legal mistakes

This Halloween don’t fall victim to these legal traps

Over sharing and over posting on Social Media: We all like to share our lives with our family and friends on social media and you may think your information is private, but did you know that a judge could compel you to provide social media posts, that you thought were private?  IN Broward County recently a mother lost time sharing with her asthmatic son, because of a post she made regarding her stance on the mask mandate.  If you are in the middle of litigation or your think litigation is likely to ensue, you may only want to stick to reposts and sharing funny memes. Don’t check in at locations, Don’t assume your activity is private, don’t overshare information about your legal proceeding.    
Burring your head in the sand: Its human nature to want to ignore an issue that may cause you stress, but ignoring a problem or worse, ignoring legal papers you’ve been served with, is only going to create a bigger mess.  In Florida, you have 20 days to respond to a lawsuit or a default can be entered against you.  You may be able to set aside a default, but only if you have grounds to do so, and not wanting to face the problem head on, is not legal grounds.  Dealing with a legal issue as its arising may actually help you to mitigate potential loss or damages.  Your attorney may be able to help settle an issue pre-suit without the need to ever file or be part of a lawsuit.  Tackling the problems with legal guidance from the get-go will be to your benefit.
Not being forthcoming with your Attorney:   To go along with burying your head in the sand, is not being forthcoming with your counsel or not taking an active role in your case.The information you share with your attorney (and no one else)  is most likely protected by attorney-client privilege. There is a crime-fraud exception to the privilege which states that a client’s communication to their attorney isn’t privileged if made with the intention of committing or covering up a crime or fraud. But for the most part, with few exceptions, most of the communication you make to your attorney are protected and the attorney can not be compelled to give that information to someone else.  Although you may not think something is relevant, or you may be embarrassed to share certain information, the first time your attorney hears something shouldn’t be from the other side on the witness stand.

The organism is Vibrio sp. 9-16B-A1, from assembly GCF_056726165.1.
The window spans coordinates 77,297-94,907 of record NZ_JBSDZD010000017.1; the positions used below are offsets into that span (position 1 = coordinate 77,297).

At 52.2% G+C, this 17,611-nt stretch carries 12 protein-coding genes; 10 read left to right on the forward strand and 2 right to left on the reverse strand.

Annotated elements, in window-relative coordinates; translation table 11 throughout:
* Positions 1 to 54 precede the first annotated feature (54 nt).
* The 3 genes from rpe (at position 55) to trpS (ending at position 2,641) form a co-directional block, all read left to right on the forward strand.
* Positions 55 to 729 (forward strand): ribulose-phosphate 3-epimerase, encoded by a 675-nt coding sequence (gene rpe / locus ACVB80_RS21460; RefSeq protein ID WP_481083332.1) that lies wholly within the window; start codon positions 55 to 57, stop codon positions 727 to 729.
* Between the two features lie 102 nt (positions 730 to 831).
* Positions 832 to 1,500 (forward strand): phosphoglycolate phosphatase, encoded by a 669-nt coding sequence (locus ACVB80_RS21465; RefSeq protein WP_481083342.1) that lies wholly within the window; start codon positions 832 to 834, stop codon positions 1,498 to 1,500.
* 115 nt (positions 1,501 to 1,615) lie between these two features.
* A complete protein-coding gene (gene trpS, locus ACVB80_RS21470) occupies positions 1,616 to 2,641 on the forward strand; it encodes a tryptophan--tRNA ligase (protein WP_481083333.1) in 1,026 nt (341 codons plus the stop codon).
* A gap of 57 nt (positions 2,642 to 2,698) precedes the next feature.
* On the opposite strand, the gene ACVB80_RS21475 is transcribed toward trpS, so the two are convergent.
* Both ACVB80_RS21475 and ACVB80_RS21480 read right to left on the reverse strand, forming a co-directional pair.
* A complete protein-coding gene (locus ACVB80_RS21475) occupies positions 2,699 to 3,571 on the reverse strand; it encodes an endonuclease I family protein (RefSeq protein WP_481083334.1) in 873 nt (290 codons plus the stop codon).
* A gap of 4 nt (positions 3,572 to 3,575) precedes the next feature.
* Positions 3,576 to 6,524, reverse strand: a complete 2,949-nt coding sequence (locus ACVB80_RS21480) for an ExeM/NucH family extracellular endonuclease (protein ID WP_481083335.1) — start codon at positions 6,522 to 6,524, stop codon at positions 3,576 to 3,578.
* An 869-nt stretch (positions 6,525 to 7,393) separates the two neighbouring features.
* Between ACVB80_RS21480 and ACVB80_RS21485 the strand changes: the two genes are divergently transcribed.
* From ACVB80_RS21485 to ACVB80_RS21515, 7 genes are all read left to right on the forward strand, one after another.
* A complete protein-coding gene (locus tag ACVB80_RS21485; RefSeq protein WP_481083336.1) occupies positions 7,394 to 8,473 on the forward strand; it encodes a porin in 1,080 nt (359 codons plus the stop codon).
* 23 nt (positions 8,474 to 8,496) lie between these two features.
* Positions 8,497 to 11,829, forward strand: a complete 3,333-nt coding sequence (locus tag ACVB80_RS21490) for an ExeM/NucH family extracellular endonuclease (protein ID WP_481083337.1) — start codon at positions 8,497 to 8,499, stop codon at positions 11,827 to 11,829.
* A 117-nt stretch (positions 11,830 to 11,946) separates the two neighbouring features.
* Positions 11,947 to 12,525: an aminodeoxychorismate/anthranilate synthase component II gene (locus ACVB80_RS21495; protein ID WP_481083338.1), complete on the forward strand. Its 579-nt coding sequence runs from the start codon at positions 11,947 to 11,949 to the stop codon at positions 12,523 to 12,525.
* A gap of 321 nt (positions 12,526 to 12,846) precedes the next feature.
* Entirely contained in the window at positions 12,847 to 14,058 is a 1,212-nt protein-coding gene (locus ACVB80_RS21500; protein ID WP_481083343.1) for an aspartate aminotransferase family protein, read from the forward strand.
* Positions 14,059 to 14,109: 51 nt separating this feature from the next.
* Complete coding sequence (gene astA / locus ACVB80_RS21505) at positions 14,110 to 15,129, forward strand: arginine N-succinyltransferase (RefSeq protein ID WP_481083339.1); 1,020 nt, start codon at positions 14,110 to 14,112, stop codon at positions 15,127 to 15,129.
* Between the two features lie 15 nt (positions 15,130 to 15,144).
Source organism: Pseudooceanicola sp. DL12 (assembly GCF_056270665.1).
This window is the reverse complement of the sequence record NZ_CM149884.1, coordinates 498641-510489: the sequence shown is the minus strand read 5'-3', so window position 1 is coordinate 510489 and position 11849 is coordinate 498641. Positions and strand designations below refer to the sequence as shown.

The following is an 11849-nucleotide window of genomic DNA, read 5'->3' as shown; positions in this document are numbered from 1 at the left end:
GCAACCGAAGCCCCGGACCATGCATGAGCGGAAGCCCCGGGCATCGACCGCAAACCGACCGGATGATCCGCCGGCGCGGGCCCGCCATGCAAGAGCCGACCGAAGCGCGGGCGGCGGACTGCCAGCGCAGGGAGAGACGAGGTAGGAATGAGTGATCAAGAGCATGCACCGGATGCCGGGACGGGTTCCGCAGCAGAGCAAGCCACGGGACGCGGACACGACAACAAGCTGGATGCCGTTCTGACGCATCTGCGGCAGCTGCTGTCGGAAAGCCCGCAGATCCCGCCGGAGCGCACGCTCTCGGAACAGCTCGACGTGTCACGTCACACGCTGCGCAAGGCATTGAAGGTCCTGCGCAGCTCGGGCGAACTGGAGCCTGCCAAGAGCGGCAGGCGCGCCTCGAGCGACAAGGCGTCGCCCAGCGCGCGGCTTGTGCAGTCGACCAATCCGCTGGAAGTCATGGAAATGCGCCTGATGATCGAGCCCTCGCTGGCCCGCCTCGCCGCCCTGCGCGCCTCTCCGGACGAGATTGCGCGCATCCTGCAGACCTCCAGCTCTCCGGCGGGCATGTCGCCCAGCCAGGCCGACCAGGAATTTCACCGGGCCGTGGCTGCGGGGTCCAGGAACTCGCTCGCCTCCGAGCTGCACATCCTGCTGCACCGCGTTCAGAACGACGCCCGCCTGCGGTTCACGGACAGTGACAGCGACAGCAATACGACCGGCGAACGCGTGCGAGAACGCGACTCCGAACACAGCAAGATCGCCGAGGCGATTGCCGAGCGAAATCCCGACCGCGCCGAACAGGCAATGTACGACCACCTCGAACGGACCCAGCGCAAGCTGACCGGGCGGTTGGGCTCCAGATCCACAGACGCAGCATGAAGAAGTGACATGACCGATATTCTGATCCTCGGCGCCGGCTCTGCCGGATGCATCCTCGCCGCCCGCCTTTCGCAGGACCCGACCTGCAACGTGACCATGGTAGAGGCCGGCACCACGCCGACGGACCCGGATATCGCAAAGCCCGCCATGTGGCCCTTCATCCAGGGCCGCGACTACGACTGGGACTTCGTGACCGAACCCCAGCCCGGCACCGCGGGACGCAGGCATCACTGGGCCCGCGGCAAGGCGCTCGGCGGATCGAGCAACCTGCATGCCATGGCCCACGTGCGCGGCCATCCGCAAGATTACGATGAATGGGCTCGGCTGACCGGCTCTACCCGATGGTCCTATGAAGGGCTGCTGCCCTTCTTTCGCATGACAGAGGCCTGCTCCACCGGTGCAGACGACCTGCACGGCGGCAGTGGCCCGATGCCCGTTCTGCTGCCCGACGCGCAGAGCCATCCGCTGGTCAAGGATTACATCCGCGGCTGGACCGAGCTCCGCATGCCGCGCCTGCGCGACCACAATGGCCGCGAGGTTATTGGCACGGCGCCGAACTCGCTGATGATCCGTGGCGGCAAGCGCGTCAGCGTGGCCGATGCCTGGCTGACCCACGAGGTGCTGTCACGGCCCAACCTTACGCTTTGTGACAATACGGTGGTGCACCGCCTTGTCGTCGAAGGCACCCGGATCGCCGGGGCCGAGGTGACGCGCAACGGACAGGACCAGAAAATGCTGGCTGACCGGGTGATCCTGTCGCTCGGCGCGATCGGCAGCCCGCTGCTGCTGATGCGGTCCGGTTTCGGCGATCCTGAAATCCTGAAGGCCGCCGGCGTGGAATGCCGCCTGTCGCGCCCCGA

Using a contract or legal document you found online:  It’s not that all contracts you find online are useless, but just blindly copying and pasting a contract without tailoring it to your specific needs may actually hurt you on the back end, if litigation should ensue due to a breach of contract. Ask yourself: Does the contract protect you? Do you know what it means?  Does it address the common mistakes or pitfalls of your business?  Does it protect you in the event of a lawsuit? Does it involve the sale of property and have the required information and terms in it?  It may not actually cost as much as you think to have your contracted drafted or reviewed by an attorney. Most vendors are going to have you sign their contracts that were drafted by an attorney, maybe you should have one review it too before you legally obligate yourself to something. For instance, we had a client sign a contract for hurricane impact windows, seemed pretty run of the mill, but when the vendor used windows that weren’t the impact standard our client thought they would be, well the contract controlled and the client was out of luck. A  properly drafted contract can save you thousands later on and is a smart investment.
Not having an Estate plan or assuming you don’t need one: If you don’t have an estate plan, you are actually part of the Majority.  Most people assume an estate plan is only for the wealthy or for older adults.  But young children just reaching the age of 18 without a spouse, may want to give their parents the right to make medical decisions for them in the event they are unable to with a health care surrogate document. What if you have minor children, who is set to be their guardian. Do you want your newly 18 year old to inherit your estate no matter what size?  A trust is a way to govern your assets for an extended period of time, if you have minor children who have a ways to go until they can responsibly inherit.
Failing to disclose:  a good rule of thumb, when in doubt disclose.  In a variety of situations, disclosing information will actually help you.  Many times, people try to play hide the ball, but it can get you into legal trouble.  For instance, hiding or concealing defects in a home on your home Sale if later discovered will cost you a lot in damages. In a divorce proceeding, purposely failing to disclose assets or trying to hide assets can result in having a divorce set aside or some major civil penalties, you risk being held in contempt of court and face fines or worse. Its important to review all applicable court rules and disclosure requirements and to consult with an attorney if your are struggling with that issue.

If you are facing any of the above scary legal situation contact us.